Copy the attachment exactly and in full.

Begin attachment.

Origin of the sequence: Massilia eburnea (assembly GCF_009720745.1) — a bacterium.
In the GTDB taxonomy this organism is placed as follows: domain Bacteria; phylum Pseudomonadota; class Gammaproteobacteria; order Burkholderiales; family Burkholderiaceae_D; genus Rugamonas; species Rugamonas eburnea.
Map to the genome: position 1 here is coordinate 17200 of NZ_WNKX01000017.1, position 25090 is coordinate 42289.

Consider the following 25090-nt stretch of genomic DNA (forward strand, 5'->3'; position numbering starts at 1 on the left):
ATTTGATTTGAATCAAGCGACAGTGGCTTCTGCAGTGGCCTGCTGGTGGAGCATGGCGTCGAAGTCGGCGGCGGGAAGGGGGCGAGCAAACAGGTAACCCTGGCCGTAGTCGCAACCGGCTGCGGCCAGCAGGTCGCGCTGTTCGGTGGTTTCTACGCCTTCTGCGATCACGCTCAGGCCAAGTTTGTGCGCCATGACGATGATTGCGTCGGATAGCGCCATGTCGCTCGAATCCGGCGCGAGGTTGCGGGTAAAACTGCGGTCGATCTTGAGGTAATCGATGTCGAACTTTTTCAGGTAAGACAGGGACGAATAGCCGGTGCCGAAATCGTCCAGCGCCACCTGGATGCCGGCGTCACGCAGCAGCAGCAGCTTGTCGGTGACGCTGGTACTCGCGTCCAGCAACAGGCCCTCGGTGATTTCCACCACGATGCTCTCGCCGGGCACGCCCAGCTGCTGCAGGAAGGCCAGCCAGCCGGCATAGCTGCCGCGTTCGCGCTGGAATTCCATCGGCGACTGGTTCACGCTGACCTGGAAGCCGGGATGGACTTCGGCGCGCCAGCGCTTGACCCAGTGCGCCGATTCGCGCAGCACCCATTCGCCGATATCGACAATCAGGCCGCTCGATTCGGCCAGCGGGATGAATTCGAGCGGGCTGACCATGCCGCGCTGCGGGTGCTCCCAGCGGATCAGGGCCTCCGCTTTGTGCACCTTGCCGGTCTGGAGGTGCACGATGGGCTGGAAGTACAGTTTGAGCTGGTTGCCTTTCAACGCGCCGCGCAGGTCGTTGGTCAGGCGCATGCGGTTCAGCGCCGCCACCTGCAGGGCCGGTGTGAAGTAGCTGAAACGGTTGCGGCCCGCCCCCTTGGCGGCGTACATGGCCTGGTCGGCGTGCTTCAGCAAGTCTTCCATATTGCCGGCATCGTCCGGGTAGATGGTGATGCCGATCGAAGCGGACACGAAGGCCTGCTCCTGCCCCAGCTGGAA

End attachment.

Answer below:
Origin of the sequence: Massilia eburnea (assembly GCF_009720745.1) — a bacterium.
In the GTDB taxonomy this organism is placed as follows: domain Bacteria; phylum Pseudomonadota; class Gammaproteobacteria; order Burkholderiales; family Burkholderiaceae_D; genus Rugamonas; species Rugamonas eburnea.
Map to the genome: position 1 here is coordinate 17200 of NZ_WNKX01000017.1, position 25090 is coordinate 42289.

Consider the following 25090-nt stretch of genomic DNA (forward strand, 5'->3'; position numbering starts at 1 on the left):
ATTTGATTTGAATCAAGCGACAGTGGCTTCTGCAGTGGCCTGCTGGTGGAGCATGGCGTCGAAGTCGGCGGCGGGAAGGGGGCGAGCAAACAGGTAACCCTGGCCGTAGTCGCAACCGGCTGCGGCCAGCAGGTCGCGCTGTTCGGTGGTTTCTACGCCTTCTGCGATCACGCTCAGGCCAAGTTTGTGCGCCATGACGATGATTGCGTCGGATAGCGCCATGTCGCTCGAATCCGGCGCGAGGTTGCGGGTAAAACTGCGGTCGATCTTGAGGTAATCGATGTCGAACTTTTTCAGGTAAGACAGGGACGAATAGCCGGTGCCGAAATCGTCCAGCGCCACCTGGATGCCGGCGTCACGCAGCAGCAGCAGCTTGTCGGTGACGCTGGTACTCGCGTCCAGCAACAGGCCCTCGGTGATTTCCACCACGATGCTCTCGCCGGGCACGCCCAGCTGCTGCAGGAAGGCCAGCCAGCCGGCATAGCTGCCGCGTTCGCGCTGGAATTCCATCGGCGACTGGTTCACGCTGACCTGGAAGCCGGGATGGACTTCGGCGCGCCAGCGCTTGACCCAGTGCGCCGATTCGCGCAGCACCCATTCGCCGATATCGACAATCAGGCCGCTCGATTCGGCCAGCGGGATGAATTCGAGCGGGCTGACCATGCCGCGCTGCGGGTGCTCCCAGCGGATCAGGGCCTCCGCTTTGTGCACCTTGCCGGTCTGGAGGTGCACGATGGGCTGGAAGTACAGTTTGAGCTGGTTGCCTTTCAACGCGCCGCGCAGGTCGTTGGTCAGGCGCATGCGGTTCAGCGCCGCCACCTGCAGGGCCGGTGTGAAGTAGCTGAAACGGTTGCGGCCCGCCCCCTTGGCGGCGTACATGGCCTGGTCGGCGTGCTTCAGCAAGTCTTCCATATTGCCGGCATCGTCCGGGTAGATGGTGATGCCGATCGAAGCGGACACGAAGGCCTGCTCCTGCCCCAGCTGGAA